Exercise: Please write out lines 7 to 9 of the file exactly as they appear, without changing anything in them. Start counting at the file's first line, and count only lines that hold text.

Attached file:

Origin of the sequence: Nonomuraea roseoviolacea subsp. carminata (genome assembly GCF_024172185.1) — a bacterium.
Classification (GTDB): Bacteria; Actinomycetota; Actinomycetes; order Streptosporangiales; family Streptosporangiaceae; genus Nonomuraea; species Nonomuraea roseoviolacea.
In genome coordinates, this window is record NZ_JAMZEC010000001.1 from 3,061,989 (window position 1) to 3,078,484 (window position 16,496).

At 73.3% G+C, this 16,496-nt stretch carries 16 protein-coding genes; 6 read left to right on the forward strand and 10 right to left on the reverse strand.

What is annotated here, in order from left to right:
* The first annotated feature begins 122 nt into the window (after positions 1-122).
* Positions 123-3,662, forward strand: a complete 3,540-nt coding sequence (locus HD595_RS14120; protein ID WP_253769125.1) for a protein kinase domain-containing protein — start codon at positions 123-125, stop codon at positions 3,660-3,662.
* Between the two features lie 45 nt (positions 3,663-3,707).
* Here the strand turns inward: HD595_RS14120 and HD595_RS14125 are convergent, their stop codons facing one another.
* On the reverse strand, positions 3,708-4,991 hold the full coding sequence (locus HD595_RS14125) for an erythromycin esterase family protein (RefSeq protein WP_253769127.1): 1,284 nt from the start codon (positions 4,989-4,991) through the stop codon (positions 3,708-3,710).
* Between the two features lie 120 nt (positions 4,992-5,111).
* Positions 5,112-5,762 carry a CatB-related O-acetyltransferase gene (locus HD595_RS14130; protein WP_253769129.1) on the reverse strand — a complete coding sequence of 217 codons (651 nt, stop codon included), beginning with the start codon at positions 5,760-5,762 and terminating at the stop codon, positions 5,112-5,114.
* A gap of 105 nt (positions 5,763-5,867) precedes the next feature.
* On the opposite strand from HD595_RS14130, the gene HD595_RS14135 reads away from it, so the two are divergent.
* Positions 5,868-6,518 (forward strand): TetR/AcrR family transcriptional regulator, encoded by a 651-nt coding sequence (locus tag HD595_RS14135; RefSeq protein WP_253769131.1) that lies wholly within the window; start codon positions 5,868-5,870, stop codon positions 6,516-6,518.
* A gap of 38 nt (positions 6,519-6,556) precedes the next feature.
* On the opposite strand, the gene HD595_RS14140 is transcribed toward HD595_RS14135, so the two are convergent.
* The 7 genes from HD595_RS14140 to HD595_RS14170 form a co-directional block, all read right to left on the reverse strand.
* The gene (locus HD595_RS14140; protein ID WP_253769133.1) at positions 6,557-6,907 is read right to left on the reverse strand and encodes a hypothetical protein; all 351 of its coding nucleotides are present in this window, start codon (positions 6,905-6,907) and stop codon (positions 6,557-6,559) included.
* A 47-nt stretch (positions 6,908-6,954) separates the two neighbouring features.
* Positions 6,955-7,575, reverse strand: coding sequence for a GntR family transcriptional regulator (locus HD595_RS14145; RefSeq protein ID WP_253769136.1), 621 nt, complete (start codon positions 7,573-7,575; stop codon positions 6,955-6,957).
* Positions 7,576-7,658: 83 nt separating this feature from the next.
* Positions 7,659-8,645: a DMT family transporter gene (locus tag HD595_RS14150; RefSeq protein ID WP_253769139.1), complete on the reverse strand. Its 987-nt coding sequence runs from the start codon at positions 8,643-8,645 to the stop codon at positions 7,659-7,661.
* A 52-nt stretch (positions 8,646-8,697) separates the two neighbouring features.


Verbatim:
* Positions 123-3,662, forward strand: a complete 3,540-nt coding sequence (locus HD595_RS14120; protein ID WP_253769125.1) for a protein kinase domain-containing protein — start codon at positions 123-125, stop codon at positions 3,660-3,662.
* Between the two features lie 45 nt (positions 3,663-3,707).
* Here the strand turns inward: HD595_RS14120 and HD595_RS14125 are convergent, their stop codons facing one another.